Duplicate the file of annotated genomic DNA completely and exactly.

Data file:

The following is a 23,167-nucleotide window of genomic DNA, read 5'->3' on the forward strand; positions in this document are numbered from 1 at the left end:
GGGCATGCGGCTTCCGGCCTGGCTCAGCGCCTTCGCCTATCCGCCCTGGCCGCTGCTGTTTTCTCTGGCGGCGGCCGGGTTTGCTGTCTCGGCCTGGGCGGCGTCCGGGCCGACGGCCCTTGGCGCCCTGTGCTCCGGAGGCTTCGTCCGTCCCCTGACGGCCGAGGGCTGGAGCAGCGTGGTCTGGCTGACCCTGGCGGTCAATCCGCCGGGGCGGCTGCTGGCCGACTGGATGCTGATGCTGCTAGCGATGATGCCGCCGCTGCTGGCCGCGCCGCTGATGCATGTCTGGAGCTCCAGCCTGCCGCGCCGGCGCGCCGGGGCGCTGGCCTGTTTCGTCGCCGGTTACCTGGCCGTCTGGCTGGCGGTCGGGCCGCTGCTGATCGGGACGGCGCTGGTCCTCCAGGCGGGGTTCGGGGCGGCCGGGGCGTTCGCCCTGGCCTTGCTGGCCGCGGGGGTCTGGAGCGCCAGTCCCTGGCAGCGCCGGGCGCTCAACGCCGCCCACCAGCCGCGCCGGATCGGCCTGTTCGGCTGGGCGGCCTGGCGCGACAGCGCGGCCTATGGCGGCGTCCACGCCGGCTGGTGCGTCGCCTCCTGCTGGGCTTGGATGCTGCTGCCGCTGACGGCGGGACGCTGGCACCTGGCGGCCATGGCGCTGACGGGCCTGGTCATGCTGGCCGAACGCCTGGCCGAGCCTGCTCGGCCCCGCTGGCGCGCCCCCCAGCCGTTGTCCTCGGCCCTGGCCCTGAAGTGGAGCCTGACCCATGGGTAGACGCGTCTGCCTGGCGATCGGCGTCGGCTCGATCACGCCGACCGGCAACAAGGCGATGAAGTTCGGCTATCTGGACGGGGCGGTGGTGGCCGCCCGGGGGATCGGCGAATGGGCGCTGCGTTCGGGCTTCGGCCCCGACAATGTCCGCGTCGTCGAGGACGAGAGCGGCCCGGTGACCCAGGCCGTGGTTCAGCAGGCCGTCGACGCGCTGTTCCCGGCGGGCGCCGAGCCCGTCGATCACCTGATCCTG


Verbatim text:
The following is a 23,167-nucleotide window of genomic DNA, read 5'->3' on the forward strand; positions in this document are numbered from 1 at the left end:
GGGCATGCGGCTTCCGGCCTGGCTCAGCGCCTTCGCCTATCCGCCCTGGCCGCTGCTGTTTTCTCTGGCGGCGGCCGGGTTTGCTGTCTCGGCCTGGGCGGCGTCCGGGCCGACGGCCCTTGGCGCCCTGTGCTCCGGAGGCTTCGTCCGTCCCCTGACGGCCGAGGGCTGGAGCAGCGTGGTCTGGCTGACCCTGGCGGTCAATCCGCCGGGGCGGCTGCTGGCCGACTGGATGCTGATGCTGCTAGCGATGATGCCGCCGCTGCTGGCCGCGCCGCTGATGCATGTCTGGAGCTCCAGCCTGCCGCGCCGGCGCGCCGGGGCGCTGGCCTGTTTCGTCGCCGGTTACCTGGCCGTCTGGCTGGCGGTCGGGCCGCTGCTGATCGGGACGGCGCTGGTCCTCCAGGCGGGGTTCGGGGCGGCCGGGGCGTTCGCCCTGGCCTTGCTGGCCGCGGGGGTCTGGAGCGCCAGTCCCTGGCAGCGCCGGGCGCTCAACGCCGCCCACCAGCCGCGCCGGATCGGCCTGTTCGGCTGGGCGGCCTGGCGCGACAGCGCGGCCTATGGCGGCGTCCACGCCGGCTGGTGCGTCGCCTCCTGCTGGGCTTGGATGCTGCTGCCGCTGACGGCGGGACGCTGGCACCTGGCGGCCATGGCGCTGACGGGCCTGGTCATGCTGGCCGAACGCCTGGCCGAGCCTGCTCGGCCCCGCTGGCGCGCCCCCCAGCCGTTGTCCTCGGCCCTGGCCCTGAAGTGGAGCCTGACCCATGGGTAGACGCGTCTGCCTGGCGATCGGCGTCGGCTCGATCACGCCGACCGGCAACAAGGCGATGAAGTTCGGCTATCTGGACGGGGCGGTGGTGGCCGCCCGGGGGATCGGCGAATGGGCGCTGCGTTCGGGCTTCGGCCCCGACAATGTCCGCGTCGTCGAGGACGAGAGCGGCCCGGTGACCCAGGCCGTGGTTCAGCAGGCCGTCGACGCGCTGTTCCCGGCGGGCGCCGAGCCCGTCGATCACCTGATCCTG